NATION

Be Considerate

The Land Transport Authority (LTA) has urged motorists to observe the road code and safely give way to emergency vehicles. This comes in the wake of concerns expressed by the
23 Mar 2015 09:23
Be Considerate

The Land Transport Authority (LTA) has urged motorists to observe the road code and safely give way to emergency vehicles.

This comes in the wake of concerns expressed by the authority over drivers who stopped at wrong places and others not giving way to emergency vehicles.

LTA chief executive officer Naisa Tuinaceva said not giving way to emergency vehicles was unlawful and could have devastating effects and lead to loss of life and property.

“The Land Transport (Traffic) Regulations 2000, Division 2 (12) on giving way to emergency vehicles clearly stipulates that when approaching or being passed by an ambulance, Police vehicle or fire engine which is sounding or displaying emergency signals, the driver or a motor vehicle must cause his or her vehicle to be brought to a standstill in accordance with regulation 18 or otherwise give way to the emergency vehicle,” Mr Tuinaceva said.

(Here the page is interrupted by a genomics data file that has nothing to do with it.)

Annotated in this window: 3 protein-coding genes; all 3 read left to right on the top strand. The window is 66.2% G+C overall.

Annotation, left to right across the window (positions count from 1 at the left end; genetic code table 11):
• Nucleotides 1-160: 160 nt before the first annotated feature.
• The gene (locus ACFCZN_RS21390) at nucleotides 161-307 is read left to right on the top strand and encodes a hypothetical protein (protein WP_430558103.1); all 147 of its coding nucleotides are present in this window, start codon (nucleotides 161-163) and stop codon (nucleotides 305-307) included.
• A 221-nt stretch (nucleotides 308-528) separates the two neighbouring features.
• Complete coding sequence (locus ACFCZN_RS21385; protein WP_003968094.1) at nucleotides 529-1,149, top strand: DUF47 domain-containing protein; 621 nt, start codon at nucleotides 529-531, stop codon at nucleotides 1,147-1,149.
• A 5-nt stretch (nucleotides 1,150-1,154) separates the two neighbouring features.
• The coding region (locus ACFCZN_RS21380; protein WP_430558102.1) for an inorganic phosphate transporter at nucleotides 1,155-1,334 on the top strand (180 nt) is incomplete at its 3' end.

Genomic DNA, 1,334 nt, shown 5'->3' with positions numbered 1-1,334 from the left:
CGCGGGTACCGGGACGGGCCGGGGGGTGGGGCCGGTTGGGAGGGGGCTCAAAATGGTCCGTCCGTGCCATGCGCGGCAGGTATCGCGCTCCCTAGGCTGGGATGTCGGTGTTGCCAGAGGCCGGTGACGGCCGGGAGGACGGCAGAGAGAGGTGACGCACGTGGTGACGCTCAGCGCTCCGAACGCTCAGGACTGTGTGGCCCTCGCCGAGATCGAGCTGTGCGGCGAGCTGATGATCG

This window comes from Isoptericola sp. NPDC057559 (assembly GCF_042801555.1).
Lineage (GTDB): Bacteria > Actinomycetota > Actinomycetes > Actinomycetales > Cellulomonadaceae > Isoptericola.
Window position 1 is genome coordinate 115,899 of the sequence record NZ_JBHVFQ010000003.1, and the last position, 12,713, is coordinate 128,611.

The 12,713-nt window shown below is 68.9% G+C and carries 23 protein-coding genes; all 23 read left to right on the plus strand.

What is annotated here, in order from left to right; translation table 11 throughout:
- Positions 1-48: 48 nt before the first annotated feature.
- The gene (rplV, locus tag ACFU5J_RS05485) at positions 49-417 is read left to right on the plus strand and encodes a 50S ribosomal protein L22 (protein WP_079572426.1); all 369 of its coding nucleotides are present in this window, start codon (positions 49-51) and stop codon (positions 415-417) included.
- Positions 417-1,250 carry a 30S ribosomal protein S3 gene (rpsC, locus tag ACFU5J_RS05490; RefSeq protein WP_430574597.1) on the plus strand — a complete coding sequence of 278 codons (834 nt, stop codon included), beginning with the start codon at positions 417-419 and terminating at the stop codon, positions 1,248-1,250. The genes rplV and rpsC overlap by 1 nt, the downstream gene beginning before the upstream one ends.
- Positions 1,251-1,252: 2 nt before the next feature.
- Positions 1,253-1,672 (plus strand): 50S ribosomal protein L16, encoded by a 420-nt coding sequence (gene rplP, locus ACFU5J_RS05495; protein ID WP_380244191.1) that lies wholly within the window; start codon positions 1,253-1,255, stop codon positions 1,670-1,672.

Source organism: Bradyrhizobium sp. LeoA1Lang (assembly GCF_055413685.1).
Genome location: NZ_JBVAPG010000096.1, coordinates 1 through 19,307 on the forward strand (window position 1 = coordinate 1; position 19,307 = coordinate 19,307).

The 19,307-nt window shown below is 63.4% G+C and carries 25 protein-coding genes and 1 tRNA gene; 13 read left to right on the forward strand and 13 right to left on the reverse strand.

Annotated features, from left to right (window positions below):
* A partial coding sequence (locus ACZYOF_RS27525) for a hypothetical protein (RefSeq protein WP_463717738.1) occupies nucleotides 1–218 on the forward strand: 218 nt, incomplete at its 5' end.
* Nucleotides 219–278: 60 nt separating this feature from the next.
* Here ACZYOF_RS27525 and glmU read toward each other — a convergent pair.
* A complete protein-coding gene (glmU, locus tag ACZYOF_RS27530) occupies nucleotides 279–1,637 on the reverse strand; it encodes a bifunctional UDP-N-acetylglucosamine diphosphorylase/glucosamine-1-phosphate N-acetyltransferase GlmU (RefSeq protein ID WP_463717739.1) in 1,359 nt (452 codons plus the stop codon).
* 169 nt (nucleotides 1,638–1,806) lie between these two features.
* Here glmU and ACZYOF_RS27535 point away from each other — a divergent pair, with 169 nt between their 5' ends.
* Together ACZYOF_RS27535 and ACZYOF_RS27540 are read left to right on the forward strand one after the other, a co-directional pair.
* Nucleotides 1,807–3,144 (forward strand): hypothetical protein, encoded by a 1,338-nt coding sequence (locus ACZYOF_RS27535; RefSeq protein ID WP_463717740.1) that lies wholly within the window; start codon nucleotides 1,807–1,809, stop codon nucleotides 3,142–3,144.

“Moreover, the Land Transport (Traffic) Regulations 2000, Division 4 (18) on stopping and parking clearly stipulates that (1) the driver of a vehicle must, when bringing the vehicle to a standstill – (a). In the case of a two-way street or dual carriage-ways – keep to the left side of the carriage-way; or (b). In the case of a one-way street – keep to the left side or right side of the carriage-way.”

LTA regulations lay down the steps that should be taken when drivers encounter an emergency vehicle while driving:

1. Upon noticing an incoming emergency vehicle (coming from any direction) with sirens or flashing lights operating, to either slow down or move over until the vehicle has passed the vicinity;

2. If you cannot move left safely you should slow down or stop and let the emergency vehicle overtake you;

3. Do not slam on your brakes or stop abruptly blocking the road or a junction. Use your vehicles indicators to let other drivers and the emergency vehicle driver know your intent to pull over;

4. Do not follow an authorised emergency vehicle responding to a call or alarm closer than two car lengths;

5. Wait for the emergency vehicle to pass and watch for more than one emergency vehicle. Check to make sure the way is clear and signal before merging back into traffic; and

6. Do not speed up or try to outrun the vehicle because this is dangerous.

Mr Tuinaceva confirmed that failure to comply with these rules was an offence.

“The offenders will be penalised. This offence carries a maximum penalty of $500 or three months imprisonment and one demerit point,” he said.

Feedback: aqela.susu@fijisun.com.fj

 


Get updates from the Fiji Sun, handpicked and delivered to your inbox.


By entering your email address you're giving us permission to send you news and offers. You can opt-out at any time.




dabang sale


Fijisun E-edition
Total
Subscribe-to-Newspaper
Fiji Sun Instagram
Subscribe-to-Newspaper